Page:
England’s funding council has been described by one sector expert as “out of place in the new funding environment”, amid suggestions the government is considering the role and future of the organisation as part of major changes to regulation.
A speech by Jo Johnson, the universities and science minister, at the Universities UK conference described the sector’s regulatory system as “ripe for simplification”, indicating that would form part of the government Green Paper to come later in the autumn. The Green Paper had previously appeared likely to centre mainly on the teaching excellence framework.
Mr Johnson’s speech, at the University of Surrey, called for “a simpler, less bureaucratic and less expensive system of regulation”. This should be a system that “explicitly champions the student, employer and taxpayer interest in ensuring value for their investment in education”, while also protecting “institutional autonomy and academic freedom”, he said.
Changes to the role of the Higher Education Funding Council for England, which is funded by the Department of Business, Innovation and Skills, could deliver savings for BIS in the spending review. BIS, like all non-protected departments, has been asked to model scenarios for 25 per cent and 40 per cent cuts for the spending review, which sets a framework for departmental spending up to 2019-20. BIS’ resource budget is £13.1 billion in 2015-16.
Emran Mian, director of the Social Market Foundation thinktank, who was lead civil servant on the Browne review, said of Hefce: “I’m struggling to see what its role should be…It distributes QR [quality-research] funding. Research Councils UK could handle that. Funding for higher cost subjects can be distributed via a formula devised in the department.”
Mr Mian also suggested that the TEF could be run by the Quality Assurance Agency.
“I don’t have any kind of axe to grind against Hefce and there are some great people there, but it feels out of place in the new funding environment,” he added.
But Gordon McKenzie, chief executive of GuildHE and former deputy director for higher education strategy and policy in BIS, said that “the main risks” of significant changes to Hefce’s role “are a loss of expertise and the loss, or weakening, of the important role arm’s length bodies like Hefce have played in the success of English higher education”.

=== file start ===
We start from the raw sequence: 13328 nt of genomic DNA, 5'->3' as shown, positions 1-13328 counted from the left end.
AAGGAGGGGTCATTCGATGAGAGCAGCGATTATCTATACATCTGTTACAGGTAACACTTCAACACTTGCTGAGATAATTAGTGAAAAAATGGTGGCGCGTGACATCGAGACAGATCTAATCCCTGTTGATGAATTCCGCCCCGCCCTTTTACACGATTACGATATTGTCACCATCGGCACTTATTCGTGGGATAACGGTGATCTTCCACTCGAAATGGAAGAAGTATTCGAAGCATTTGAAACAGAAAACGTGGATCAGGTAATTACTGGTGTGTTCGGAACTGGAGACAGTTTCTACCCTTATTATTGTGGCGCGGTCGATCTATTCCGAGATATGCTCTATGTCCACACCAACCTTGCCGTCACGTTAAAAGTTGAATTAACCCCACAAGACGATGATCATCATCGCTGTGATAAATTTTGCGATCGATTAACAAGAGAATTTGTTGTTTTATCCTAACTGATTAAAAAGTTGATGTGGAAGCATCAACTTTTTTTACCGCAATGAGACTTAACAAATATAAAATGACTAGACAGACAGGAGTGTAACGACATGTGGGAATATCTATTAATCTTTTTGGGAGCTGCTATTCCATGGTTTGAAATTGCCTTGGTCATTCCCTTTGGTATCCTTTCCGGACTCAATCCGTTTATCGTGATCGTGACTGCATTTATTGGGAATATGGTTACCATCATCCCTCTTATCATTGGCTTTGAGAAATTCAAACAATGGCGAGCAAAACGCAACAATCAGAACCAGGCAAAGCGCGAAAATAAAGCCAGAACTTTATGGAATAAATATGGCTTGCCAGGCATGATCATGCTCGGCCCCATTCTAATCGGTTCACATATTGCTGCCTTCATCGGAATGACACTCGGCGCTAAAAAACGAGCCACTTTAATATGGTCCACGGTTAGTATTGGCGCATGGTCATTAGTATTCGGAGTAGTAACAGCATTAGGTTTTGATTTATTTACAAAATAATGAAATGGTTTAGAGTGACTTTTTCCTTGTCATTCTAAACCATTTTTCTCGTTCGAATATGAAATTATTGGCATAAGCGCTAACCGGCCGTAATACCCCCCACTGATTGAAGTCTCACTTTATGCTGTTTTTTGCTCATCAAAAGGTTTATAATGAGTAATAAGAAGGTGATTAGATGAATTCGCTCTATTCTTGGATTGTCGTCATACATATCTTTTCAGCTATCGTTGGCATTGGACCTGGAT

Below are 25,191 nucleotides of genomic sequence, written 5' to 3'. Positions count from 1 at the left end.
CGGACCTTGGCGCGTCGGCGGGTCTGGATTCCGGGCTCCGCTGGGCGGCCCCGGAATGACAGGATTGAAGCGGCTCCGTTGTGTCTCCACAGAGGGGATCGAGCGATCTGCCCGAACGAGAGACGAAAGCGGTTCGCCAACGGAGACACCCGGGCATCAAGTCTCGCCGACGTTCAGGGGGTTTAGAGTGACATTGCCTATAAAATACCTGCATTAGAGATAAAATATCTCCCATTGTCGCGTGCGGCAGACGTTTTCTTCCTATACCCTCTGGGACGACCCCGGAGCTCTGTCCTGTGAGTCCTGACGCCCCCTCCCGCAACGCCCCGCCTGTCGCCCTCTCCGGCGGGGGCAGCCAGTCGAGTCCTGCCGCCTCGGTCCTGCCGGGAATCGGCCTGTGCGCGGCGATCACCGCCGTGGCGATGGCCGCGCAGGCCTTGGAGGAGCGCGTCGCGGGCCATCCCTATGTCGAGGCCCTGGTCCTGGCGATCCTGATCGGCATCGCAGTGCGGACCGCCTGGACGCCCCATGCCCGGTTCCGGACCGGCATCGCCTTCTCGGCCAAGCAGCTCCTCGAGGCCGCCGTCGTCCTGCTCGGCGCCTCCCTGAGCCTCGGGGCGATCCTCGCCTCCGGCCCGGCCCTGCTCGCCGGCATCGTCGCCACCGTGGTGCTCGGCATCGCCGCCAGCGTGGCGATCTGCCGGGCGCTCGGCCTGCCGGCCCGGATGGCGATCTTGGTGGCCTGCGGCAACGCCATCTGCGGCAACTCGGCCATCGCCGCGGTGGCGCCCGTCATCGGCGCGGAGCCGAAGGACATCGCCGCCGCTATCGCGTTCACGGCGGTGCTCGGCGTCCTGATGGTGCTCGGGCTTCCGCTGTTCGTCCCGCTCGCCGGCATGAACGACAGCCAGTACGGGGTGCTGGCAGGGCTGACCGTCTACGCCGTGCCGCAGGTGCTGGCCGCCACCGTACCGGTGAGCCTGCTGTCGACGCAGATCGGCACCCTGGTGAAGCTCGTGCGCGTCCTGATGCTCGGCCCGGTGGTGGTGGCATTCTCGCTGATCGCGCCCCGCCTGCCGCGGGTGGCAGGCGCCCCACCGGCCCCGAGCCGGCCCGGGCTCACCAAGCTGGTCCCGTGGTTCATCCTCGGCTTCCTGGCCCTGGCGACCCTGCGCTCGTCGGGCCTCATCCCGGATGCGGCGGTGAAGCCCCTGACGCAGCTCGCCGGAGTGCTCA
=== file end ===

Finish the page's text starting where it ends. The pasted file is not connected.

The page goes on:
He added that “you can’t assess the extent of those risks without knowing more about [the] government’s ‘simpler’ vision for regulation and research funding. Is it reform plus continuity (like the 2011 White Paper)? Or is it radically disruptive? Jo Johnson’s assurances on dual support and [the] Haldane [principle] seem to suggest that for research, at least, it’s more like reform plus some continuity.”
By calling for major regulatory changes, including “faster” routes to degree-awarding powers and university title for private providers, Mr Johnson’s speech was judged by some observers as setting the course for a higher education bill in the next Queen’s Speech.
Meanwhile, it is thought that there is as yet no final decision within government as to whether the decision to abolish student maintenance grants and replace them with loans, announced in July’s summer Budget, will count as a saving for the purposes of the spending review.
If the move – which BIS says will save £2.5 billion – does not count, then the department will have to identify further sources of cuts. BIS has submitted that the grant savings should be treated as part of the spending review, but the Treasury will make the final decision.